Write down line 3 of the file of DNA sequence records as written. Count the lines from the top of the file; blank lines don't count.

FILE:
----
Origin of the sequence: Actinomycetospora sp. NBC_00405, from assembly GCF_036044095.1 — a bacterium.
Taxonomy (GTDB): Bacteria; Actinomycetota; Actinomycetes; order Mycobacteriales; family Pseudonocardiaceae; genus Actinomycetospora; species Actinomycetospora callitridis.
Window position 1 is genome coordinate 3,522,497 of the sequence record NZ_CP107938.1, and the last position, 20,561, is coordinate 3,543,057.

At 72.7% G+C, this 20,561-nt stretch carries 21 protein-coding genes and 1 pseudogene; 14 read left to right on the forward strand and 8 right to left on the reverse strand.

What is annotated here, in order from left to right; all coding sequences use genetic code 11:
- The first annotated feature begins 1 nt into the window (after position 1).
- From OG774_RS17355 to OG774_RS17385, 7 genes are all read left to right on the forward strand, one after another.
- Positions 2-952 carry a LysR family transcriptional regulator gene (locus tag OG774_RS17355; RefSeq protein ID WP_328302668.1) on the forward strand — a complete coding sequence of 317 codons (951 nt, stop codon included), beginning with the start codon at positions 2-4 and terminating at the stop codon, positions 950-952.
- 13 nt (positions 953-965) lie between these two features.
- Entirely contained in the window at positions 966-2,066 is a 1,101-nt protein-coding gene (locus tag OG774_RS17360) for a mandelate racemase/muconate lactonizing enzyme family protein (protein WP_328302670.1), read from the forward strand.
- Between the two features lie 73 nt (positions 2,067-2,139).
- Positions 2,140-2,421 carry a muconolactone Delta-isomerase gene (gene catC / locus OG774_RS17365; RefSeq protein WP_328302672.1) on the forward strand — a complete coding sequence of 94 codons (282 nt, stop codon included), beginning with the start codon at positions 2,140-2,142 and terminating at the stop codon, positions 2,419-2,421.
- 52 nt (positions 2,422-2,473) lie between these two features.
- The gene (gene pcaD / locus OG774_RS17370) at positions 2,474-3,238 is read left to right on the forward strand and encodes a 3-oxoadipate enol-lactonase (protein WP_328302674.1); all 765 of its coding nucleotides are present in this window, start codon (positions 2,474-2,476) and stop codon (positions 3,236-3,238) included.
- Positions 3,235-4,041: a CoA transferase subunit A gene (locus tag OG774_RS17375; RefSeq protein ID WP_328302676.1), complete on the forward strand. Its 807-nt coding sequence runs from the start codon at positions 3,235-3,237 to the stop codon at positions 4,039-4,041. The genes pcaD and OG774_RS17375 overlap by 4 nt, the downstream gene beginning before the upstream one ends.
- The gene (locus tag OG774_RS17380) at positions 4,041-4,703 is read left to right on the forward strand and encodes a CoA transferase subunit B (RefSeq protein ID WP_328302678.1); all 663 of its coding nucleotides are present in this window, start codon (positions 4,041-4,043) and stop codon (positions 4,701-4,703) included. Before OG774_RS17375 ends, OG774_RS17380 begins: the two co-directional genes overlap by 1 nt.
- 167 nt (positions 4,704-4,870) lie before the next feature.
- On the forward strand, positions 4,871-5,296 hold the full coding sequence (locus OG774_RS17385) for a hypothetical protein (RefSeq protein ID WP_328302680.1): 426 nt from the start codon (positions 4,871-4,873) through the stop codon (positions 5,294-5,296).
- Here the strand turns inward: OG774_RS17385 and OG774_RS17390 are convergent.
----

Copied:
Window position 1 is genome coordinate 3,522,497 of the sequence record NZ_CP107938.1, and the last position, 20,561, is coordinate 3,543,057.